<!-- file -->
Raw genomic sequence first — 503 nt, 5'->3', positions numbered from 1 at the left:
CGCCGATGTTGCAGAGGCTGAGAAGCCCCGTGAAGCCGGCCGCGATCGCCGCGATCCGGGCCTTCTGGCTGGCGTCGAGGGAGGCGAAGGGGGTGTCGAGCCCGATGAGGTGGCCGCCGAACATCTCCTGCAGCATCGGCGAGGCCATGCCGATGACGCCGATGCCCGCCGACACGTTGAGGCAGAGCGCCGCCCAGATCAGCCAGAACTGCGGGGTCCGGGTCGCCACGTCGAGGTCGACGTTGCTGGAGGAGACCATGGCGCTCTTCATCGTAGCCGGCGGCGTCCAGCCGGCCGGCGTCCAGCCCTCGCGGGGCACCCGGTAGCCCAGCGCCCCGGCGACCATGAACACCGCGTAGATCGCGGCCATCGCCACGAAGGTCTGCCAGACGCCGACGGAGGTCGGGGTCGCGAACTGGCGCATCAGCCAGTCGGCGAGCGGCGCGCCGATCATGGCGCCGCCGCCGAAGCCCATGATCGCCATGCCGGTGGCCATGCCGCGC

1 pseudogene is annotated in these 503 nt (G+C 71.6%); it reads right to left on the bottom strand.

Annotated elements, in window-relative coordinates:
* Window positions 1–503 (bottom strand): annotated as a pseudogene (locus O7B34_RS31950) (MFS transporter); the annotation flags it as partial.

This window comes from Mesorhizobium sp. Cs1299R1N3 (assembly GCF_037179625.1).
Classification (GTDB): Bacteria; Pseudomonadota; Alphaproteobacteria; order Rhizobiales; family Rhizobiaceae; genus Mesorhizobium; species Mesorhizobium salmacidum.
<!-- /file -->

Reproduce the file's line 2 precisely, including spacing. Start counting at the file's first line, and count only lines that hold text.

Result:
CGCCGATGTTGCAGAGGCTGAGAAGCCCCGTGAAGCCGGCCGCGATCGCCGCGATCCGGGCCTTCTGGCTGGCGTCGAGGGAGGCGAAGGGGGTGTCGAGCCCGATGAGGTGGCCGCCGAACATCTCCTGCAGCATCGGCGAGGCCATGCCGATGACGCCGATGCCCGCCGACACGTTGAGGCAGAGCGCCGCCCAGATCAGCCAGAACTGCGGGGTCCGGGTCGCCACGTCGAGGTCGACGTTGCTGGAGGAGACCATGGCGCTCTTCATCGTAGCCGGCGGCGTCCAGCCGGCCGGCGTCCAGCCCTCGCGGGGCACCCGGTAGCCCAGCGCCCCGGCGACCATGAACACCGCGTAGATCGCGGCCATCGCCACGAAGGTCTGCCAGACGCCGACGGAGGTCGGGGTCGCGAACTGGCGCATCAGCCAGTCGGCGAGCGGCGCGCCGATCATGGCGCCGCCGCCGAAGCCCATGATCGCCATGCCGGTGGCCATGCCGCGC